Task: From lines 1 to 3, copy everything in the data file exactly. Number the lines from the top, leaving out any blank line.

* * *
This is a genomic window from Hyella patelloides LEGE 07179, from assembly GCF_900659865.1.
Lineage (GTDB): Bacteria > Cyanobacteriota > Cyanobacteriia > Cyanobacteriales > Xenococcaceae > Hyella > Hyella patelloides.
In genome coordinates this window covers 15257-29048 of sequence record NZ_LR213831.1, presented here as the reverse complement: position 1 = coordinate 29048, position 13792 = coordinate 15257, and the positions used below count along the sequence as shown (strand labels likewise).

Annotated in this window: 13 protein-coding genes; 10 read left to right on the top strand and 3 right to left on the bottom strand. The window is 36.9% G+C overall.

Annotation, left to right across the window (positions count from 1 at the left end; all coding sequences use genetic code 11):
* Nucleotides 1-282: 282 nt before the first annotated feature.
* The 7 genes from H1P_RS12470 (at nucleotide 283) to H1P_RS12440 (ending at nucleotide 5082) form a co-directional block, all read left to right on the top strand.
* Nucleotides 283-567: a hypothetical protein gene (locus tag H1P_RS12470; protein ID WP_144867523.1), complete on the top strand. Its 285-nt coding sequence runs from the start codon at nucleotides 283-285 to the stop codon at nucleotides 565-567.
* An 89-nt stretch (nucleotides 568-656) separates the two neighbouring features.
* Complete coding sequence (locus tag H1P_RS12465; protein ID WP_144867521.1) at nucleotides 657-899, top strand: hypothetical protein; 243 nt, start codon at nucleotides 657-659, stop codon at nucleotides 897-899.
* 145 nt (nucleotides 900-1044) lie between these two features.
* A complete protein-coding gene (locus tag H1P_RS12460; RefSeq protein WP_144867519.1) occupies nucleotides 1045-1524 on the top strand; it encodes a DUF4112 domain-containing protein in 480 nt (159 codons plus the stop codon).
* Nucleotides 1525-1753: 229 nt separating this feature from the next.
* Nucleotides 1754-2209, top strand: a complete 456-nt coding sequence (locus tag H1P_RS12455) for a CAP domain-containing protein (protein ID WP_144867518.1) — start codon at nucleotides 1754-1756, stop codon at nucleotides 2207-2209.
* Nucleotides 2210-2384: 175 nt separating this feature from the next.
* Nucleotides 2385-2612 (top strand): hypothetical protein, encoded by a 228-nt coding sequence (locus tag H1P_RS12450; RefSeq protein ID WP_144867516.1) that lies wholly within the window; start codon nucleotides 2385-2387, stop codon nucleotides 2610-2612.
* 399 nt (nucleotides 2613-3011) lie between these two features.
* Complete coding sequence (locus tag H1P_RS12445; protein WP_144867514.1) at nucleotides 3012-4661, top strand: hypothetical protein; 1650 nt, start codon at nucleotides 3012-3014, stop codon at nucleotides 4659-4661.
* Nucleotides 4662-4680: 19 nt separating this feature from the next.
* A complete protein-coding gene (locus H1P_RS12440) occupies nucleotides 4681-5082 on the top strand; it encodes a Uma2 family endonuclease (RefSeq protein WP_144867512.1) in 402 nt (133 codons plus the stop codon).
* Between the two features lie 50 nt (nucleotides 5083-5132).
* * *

This is a genomic window from Hyella patelloides LEGE 07179, from assembly GCF_900659865.1.
Lineage (GTDB): Bacteria > Cyanobacteriota > Cyanobacteriia > Cyanobacteriales > Xenococcaceae > Hyella > Hyella patelloides.
In genome coordinates this window covers 15257-29048 of sequence record NZ_LR213831.1, presented here as the reverse complement: position 1 = coordinate 29048, position 13792 = coordinate 15257, and the positions used below count along the sequence as shown (strand labels likewise).